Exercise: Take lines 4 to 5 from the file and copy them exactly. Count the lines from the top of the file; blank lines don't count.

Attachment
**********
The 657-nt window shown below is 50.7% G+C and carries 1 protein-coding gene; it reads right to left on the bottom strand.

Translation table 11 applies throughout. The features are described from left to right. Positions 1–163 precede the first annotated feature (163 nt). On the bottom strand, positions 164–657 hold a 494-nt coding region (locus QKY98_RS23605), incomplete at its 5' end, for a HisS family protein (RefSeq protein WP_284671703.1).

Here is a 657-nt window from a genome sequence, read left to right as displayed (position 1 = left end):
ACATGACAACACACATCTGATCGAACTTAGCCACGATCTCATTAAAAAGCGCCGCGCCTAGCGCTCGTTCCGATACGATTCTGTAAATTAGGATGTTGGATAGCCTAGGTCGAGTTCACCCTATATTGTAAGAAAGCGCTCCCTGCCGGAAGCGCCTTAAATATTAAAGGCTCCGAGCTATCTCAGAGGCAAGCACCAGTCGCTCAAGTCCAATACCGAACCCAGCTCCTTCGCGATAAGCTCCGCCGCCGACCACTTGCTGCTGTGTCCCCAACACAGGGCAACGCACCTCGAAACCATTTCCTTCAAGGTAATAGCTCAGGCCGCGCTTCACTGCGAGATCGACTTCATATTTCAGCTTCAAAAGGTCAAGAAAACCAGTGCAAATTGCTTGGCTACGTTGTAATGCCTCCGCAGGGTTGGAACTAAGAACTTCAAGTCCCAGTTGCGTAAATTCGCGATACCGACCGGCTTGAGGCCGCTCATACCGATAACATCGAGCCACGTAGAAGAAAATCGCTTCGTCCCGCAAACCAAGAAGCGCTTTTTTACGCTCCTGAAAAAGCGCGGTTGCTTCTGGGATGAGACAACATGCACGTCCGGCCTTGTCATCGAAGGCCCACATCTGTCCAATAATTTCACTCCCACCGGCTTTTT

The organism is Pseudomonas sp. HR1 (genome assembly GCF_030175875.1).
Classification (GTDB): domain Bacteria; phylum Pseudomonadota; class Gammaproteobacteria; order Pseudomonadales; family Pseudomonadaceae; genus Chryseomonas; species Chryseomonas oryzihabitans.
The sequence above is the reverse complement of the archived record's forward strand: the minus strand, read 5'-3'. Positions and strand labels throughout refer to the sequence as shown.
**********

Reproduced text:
ACATGACAACACACATCTGATCGAACTTAGCCACGATCTCATTAAAAAGCGCCGCGCCTAGCGCTCGTTCCGATACGATTCTGTAAATTAGGATGTTGGATAGCCTAGGTCGAGTTCACCCTATATTGTAAGAAAGCGCTCCCTGCCGGAAGCGCCTTAAATATTAAAGGCTCCGAGCTATCTCAGAGGCAAGCACCAGTCGCTCAAGTCCAATACCGAACCCAGCTCCTTCGCGATAAGCTCCGCCGCCGACCACTTGCTGCTGTGTCCCCAACACAGGGCAACGCACCTCGAAACCATTTCCTTCAAGGTAATAGCTCAGGCCGCGCTTCACTGCGAGATCGACTTCATATTTCAGCTTCAAAAGGTCAAGAAAACCAGTGCAAATTGCTTGGCTACGTTGTAATGCCTCCGCAGGGTTGGAACTAAGAACTTCAAGTCCCAGTTGCGTAAATTCGCGATACCGACCGGCTTGAGGCCGCTCATACCGATAACATCGAGCCACGTAGAAGAAAATCGCTTCGTCCCGCAAACCAAGAAGCGCTTTTTTACGCTCCTGAAAAAGCGCGGTTGCTTCTGGGATGAGACAACATGCACGTCCGGCCTTGTCATCGAAGGCCCACATCTGTCCAATAATTTCACTCCCACCGGCTTTTT

The organism is Pseudomonas sp. HR1 (genome assembly GCF_030175875.1).